When ideal conditions exist for growth, the spores produce vegetative cells which multiply rapidly and may produce a deadly toxin within 3 to 4 days of growth in an environment consisting of:

  • a moist, low-acid food
  • a temperature between 40° and 120°F
  • less than 2 percent oxygen.

Botulinum spores are on most fresh food surfaces. Because they grow only in the absence of air, they are harmless on fresh foods. Most bacteria, yeasts, and molds are difficult to remove from food surfaces. Washing fresh food reduces their numbers only slightly. Peeling root crops, underground stem crops, and tomatoes reduces their numbers greatly.

Blanching also helps, but the vital controls are the method of canning and making sure the recommended research-based process times, found in these guides, are used. The processing times in these guides ensure destruction of the largest expected number of heat-resistant microorganisms in home-canned foods. Properly sterilized canned food will be free of spoilage if lids seal and jars are stored below 95°F. Storing jars at 50° to 70°F enhances retention of quality.

pH the Measurement of Acidity and Alkalinity

Whether food should be processed in a pressure canner or boiling-water canner to control botulinum bacteria depends on the acidity of the food. Acidity may be natural, as in most fruits, or added, as in pickled food. Low-acid canned foods are not acidic enough to prevent the growth of these bacteria. Acid foods contain enough acid to block their growth, or destroy them more rapidly when heated.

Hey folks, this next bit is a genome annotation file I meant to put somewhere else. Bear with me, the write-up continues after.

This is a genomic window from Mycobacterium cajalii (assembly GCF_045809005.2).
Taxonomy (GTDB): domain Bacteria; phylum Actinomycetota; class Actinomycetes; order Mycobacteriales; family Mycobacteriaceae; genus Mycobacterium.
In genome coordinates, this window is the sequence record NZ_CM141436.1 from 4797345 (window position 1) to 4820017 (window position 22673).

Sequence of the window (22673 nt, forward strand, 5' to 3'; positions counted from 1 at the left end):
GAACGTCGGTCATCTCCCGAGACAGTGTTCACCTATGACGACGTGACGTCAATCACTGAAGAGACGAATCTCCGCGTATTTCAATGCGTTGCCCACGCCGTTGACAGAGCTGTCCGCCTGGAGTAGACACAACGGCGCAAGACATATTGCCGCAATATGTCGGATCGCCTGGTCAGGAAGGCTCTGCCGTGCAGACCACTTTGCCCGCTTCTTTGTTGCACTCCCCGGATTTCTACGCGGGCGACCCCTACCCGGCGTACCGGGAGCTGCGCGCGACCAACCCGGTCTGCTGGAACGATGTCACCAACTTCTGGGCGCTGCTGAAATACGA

In technical terms, pH is the hydrogen ion activity in a solution. It’s measured on a scale of 0 to 14, with 7 being neutral. Effective monitoring of pH in the food industry begins with testing raw materials and continues throughout production to the finished product.

The term “pH” is a measure of acidity; the lower its value, the more acid the food. The acidity level in foods can be increased by adding lemon juice, citric acid, or vinegar. Low-acid foods have pH values higher than 4.6. They include red meats, seafood, poultry, milk, and all fresh vegetables except for most tomatoes. Most mixtures of low-acid and acid foods also have pH values above 4.6 unless their recipes include enough lemon juice, citric acid, or vinegar to make them acid foods.
pH food chart

Acid foods have a pH of 4.6 or lower. They include fruits, pickles, sauerkraut, jams, jellies, marmalades, and fruit butters. Although tomatoes are usually considered an acid food, some are now known to have pH values slightly above 4.6. Figs also have pH values slightly above 4.6. Therefore, if they are to be canned as acid foods, these products must be acidified to a pH of 4.6 or lower with lemon juice or citric acid. Properly acidified tomatoes and figs are acid foods and can be safely processed in a boiling-water canner.

Canning and Altitudes